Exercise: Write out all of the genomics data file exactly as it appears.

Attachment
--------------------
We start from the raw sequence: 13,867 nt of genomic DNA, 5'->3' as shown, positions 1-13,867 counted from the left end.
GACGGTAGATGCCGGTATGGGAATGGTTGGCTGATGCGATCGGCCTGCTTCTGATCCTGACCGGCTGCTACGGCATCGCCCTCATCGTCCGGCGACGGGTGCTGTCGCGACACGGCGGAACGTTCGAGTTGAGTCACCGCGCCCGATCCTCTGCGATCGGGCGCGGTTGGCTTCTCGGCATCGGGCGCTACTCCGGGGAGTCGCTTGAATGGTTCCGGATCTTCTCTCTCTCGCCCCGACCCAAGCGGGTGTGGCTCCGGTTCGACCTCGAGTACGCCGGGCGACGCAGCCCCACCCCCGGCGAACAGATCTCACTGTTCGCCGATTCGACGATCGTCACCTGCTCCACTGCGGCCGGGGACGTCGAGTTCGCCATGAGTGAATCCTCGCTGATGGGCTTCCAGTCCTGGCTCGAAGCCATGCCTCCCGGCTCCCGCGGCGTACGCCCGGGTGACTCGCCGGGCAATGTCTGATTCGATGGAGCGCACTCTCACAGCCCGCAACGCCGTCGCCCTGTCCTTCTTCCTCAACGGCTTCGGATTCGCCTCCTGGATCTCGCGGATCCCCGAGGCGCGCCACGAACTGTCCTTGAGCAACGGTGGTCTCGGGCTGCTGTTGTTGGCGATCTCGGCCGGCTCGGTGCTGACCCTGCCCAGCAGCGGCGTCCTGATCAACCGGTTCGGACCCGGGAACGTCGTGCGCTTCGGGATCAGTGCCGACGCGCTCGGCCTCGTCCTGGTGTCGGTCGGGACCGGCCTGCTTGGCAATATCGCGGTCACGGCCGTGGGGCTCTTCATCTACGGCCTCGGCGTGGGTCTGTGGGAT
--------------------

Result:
We start from the raw sequence: 13,867 nt of genomic DNA, 5'->3' as shown, positions 1-13,867 counted from the left end.
GACGGTAGATGCCGGTATGGGAATGGTTGGCTGATGCGATCGGCCTGCTTCTGATCCTGACCGGCTGCTACGGCATCGCCCTCATCGTCCGGCGACGGGTGCTGTCGCGACACGGCGGAACGTTCGAGTTGAGTCACCGCGCCCGATCCTCTGCGATCGGGCGCGGTTGGCTTCTCGGCATCGGGCGCTACTCCGGGGAGTCGCTTGAATGGTTCCGGATCTTCTCTCTCTCGCCCCGACCCAAGCGGGTGTGGCTCCGGTTCGACCTCGAGTACGCCGGGCGACGCAGCCCCACCCCCGGCGAACAGATCTCACTGTTCGCCGATTCGACGATCGTCACCTGCTCCACTGCGGCCGGGGACGTCGAGTTCGCCATGAGTGAATCCTCGCTGATGGGCTTCCAGTCCTGGCTCGAAGCCATGCCTCCCGGCTCCCGCGGCGTACGCCCGGGTGACTCGCCGGGCAATGTCTGATTCGATGGAGCGCACTCTCACAGCCCGCAACGCCGTCGCCCTGTCCTTCTTCCTCAACGGCTTCGGATTCGCCTCCTGGATCTCGCGGATCCCCGAGGCGCGCCACGAACTGTCCTTGAGCAACGGTGGTCTCGGGCTGCTGTTGTTGGCGATCTCGGCCGGCTCGGTGCTGACCCTGCCCAGCAGCGGCGTCCTGATCAACCGGTTCGGACCCGGGAACGTCGTGCGCTTCGGGATCAGTGCCGACGCGCTCGGCCTCGTCCTGGTGTCGGTCGGGACCGGCCTGCTTGGCAATATCGCGGTCACGGCCGTGGGGCTCTTCATCTACGGCCTCGGCGTGGGTCTGTGGGAT